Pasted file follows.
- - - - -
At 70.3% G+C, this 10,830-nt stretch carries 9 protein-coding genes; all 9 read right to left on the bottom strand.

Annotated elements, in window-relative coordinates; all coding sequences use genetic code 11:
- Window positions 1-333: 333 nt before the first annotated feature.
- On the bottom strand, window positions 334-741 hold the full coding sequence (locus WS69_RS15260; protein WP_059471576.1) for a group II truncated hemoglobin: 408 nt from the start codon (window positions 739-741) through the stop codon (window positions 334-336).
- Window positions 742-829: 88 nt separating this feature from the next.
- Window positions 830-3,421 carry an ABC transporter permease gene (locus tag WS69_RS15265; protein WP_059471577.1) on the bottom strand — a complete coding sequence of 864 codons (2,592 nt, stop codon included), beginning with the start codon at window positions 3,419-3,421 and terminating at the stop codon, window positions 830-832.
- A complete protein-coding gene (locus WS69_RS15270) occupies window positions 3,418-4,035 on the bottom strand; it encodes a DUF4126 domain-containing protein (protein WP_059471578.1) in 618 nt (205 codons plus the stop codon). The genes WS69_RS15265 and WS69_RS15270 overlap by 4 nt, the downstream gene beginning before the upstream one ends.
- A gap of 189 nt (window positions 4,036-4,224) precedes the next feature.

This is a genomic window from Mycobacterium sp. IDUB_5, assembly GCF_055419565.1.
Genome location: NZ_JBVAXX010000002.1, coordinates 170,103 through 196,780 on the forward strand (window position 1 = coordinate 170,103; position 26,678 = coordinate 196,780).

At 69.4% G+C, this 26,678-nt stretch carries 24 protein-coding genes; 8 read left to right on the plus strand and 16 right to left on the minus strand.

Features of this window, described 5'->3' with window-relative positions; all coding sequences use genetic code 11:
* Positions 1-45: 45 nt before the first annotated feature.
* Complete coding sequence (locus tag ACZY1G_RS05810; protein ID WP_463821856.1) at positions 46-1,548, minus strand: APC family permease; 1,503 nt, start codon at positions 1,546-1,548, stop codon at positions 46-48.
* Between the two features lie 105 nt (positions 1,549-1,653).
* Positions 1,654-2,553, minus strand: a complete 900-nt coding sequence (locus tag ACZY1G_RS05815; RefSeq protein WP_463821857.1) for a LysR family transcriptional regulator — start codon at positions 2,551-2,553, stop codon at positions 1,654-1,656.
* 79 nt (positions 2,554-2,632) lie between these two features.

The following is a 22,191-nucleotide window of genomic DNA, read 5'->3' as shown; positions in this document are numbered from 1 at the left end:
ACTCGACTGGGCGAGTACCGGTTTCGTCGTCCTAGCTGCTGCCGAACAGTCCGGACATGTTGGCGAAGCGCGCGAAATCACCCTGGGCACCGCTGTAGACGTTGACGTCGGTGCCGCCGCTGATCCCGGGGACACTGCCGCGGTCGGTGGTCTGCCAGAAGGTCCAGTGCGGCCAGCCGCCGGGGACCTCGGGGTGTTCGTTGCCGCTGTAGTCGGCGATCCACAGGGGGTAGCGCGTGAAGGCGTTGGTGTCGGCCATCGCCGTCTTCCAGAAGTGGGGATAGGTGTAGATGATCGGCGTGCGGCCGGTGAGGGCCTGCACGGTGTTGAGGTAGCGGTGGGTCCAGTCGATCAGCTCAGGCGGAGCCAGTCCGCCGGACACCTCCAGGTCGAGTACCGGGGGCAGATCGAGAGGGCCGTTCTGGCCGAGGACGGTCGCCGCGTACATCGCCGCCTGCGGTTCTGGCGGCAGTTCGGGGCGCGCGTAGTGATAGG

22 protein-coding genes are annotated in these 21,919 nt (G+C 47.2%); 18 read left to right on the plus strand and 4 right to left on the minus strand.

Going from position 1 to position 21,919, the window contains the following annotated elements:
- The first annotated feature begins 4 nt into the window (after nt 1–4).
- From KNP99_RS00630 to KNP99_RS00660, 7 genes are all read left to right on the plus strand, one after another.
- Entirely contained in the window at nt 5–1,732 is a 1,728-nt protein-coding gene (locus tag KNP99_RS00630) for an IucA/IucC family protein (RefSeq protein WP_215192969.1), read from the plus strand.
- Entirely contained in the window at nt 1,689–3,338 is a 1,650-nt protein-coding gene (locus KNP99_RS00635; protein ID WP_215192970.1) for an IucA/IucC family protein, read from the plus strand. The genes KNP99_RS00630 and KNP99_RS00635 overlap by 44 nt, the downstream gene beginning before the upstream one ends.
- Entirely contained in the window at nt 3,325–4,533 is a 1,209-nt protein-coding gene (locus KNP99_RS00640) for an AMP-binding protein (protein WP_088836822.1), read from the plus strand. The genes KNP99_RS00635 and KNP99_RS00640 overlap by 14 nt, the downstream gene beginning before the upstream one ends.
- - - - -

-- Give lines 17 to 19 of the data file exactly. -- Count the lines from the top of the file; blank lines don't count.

* 79 nt (positions 2,554-2,632) lie between these two features.

The following is a 22,191-nucleotide window of genomic DNA, read 5'->3' as shown; positions in this document are numbered from 1 at the left end:
ACTCGACTGGGCGAGTACCGGTTTCGTCGTCCTAGCTGCTGCCGAACAGTCCGGACATGTTGGCGAAGCGCGCGAAATCACCCTGGGCACCGCTGTAGACGTTGACGTCGGTGCCGCCGCTGATCCCGGGGACACTGCCGCGGTCGGTGGTCTGCCAGAAGGTCCAGTGCGGCCAGCCGCCGGGGACCTCGGGGTGTTCGTTGCCGCTGTAGTCGGCGATCCACAGGGGGTAGCGCGTGAAGGCGTTGGTGTCGGCCATCGCCGTCTTCCAGAAGTGGGGATAGGTGTAGATGATCGGCGTGCGGCCGGTGAGGGCCTGCACGGTGTTGAGGTAGCGGTGGGTCCAGTCGATCAGCTCAGGCGGAGCCAGTCCGCCGGACACCTCCAGGTCGAGTACCGGGGGCAGATCGAGAGGGCCGTTCTGGCCGAGGACGGTCGCCGCGTACATCGCCGCCTGCGGTTCTGGCGGCAGTTCGGGGCGCGCGTAGTGATAGG